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Dragon and Phoenix - Differences Unite Us

Materials: PMC3 (fine silver) and PMC Gold 22k clays, fine silver bezel wire, 12.26 ct. natural Sphene
Dimensions: 2.02 x 1.48 inches

The Dragon and Phoenix is one of the greatest depictions of the “uniting of differences.” The dragon represents the male, the phoenix the female, and together they are meant to represent the perfect union. They are the Yin and the Yang - complete opposites - that when brought together bring great prosperity and luck. That is what happens when we let our differences unite us.

Photo credit: Eleanor Phillips

Eleanor Phillips
Southern Pines, NC. USA

I’ve spent most of my life as a painter and sculptor, so my jewelry is usually quite “sculptural” in design with very organic forms. Working primarily in precious metal clay allows me to create this sculpturally-based work with high detail. I’ve always been inspired by images of nature and animals, and their depictions in ancient art and jewelry have always had a great influence on my own work. I guess I would say my jewelry has a mixture of Chinese, Celtic, and Victorian influences in it with a bit of the modern thrown in.

Ganoksin hosts the jewelry list Orchid, with over 13,000 list members from all over the world, speaking from a wide range of technical and aesthetic experiences. The exhibition theme grew out of a desire to celebrate the creativity encompassed in this wide variety.

Artists were free to interpret the theme in any way they chose. Each artist could submit up to six pieces. Interpretations include uniting different materials into one cohesive form; intellectual and emotional “unitings”, where the meaning of the piece unites multiple concepts; the uniting of time - past, present and future; and a number that focus on the harmony created when uniting multiple materials and/or concepts.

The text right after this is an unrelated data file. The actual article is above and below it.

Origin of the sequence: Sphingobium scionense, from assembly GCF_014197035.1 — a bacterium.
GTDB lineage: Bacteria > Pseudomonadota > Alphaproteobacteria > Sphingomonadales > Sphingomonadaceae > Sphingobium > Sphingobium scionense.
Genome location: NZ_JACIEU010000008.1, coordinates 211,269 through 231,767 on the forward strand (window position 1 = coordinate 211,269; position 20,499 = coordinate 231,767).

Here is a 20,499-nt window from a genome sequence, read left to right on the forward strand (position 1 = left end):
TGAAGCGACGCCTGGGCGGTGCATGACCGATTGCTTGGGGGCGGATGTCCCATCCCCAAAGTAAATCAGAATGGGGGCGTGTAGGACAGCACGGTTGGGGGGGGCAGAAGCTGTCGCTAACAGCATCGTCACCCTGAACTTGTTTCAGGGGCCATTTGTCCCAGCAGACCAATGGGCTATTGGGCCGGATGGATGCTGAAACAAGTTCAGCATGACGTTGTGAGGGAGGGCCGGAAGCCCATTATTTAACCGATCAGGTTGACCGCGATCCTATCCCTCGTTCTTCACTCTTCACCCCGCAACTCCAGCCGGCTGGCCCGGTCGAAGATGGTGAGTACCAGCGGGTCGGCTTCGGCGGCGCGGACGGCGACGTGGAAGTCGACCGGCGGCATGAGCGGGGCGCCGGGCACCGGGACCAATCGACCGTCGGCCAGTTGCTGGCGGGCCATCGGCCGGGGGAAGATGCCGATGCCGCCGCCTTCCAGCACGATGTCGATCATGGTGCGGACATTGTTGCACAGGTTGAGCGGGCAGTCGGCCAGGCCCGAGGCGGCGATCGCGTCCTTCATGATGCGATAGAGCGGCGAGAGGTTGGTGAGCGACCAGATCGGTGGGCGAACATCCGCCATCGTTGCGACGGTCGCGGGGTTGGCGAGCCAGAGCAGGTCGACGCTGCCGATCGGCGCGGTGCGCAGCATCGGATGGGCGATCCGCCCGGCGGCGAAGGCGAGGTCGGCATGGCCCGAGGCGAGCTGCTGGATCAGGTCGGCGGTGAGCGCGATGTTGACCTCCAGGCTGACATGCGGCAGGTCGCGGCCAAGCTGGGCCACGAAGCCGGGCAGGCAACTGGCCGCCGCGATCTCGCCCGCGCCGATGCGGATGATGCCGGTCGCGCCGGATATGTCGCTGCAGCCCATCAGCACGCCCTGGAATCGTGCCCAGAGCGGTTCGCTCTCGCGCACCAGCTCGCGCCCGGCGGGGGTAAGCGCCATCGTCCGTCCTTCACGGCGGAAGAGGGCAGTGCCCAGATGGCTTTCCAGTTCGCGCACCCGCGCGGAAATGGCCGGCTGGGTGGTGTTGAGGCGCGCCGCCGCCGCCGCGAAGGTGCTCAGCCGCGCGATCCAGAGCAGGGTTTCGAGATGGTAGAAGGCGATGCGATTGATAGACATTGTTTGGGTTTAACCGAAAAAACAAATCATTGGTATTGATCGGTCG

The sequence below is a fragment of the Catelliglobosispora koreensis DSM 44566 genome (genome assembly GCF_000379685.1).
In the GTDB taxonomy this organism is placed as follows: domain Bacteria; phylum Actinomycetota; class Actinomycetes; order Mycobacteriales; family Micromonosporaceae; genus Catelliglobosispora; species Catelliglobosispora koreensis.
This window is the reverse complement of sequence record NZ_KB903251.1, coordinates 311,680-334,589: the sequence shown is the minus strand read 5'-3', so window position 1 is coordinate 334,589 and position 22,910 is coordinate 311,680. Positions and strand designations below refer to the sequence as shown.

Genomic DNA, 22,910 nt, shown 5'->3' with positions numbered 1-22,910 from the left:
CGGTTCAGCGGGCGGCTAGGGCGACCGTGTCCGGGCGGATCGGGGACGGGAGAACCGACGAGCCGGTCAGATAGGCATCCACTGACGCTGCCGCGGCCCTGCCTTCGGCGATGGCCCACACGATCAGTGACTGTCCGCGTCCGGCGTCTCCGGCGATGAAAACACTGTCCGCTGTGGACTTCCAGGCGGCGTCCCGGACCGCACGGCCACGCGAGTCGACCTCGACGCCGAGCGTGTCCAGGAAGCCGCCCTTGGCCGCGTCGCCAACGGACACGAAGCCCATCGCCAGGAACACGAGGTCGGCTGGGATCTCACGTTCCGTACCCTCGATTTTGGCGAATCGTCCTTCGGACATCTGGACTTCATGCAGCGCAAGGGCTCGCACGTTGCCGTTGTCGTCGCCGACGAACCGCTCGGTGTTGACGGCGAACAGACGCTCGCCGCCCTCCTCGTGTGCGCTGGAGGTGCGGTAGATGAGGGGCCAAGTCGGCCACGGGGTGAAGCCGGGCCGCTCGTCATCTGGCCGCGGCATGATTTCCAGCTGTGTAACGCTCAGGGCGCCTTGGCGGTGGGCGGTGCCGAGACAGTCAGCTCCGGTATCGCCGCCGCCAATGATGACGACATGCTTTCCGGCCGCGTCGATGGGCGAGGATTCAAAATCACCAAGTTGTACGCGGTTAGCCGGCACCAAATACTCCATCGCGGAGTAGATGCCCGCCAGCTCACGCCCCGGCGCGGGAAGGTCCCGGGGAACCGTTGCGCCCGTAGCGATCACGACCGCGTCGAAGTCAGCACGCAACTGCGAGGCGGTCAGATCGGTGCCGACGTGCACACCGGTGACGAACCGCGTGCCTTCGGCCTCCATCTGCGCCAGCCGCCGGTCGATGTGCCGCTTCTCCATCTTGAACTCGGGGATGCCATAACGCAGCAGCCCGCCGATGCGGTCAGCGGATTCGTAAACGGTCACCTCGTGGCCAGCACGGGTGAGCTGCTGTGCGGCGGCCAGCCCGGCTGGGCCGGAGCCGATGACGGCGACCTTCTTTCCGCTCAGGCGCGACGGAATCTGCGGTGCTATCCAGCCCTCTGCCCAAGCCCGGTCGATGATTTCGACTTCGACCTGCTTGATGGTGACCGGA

The work submitted involved a wide range of jewelry techniques, from very traditional to very cutting edge, as well as using materials from traditional precious metals and gemstones to “re-purposed” and “up-cycled” materials.

The exhibition showcases 330 images chosen from entries from over 111 artists representing 26 countries.

Argentina, Australia, Belgium, Brazil, Canada, Colombia, Czech Republic, France, Greece, India, Israel, Italy, Malta, Mauritius, Mexico, Netherlands, New Zealand, Philippines, Serbia, Spain, Trinidad, Turkey, UK, USA, Venezuela, and the Virgin Islands

Many of the participants began their interest in jewelry at a young age. Some are relative newcomers to the field, and some have over 35 years of experience as professional jewelers and goldsmiths. While some grew up in families that were goldsmiths, and followed in those footsteps, others only began creating jewelry as adults.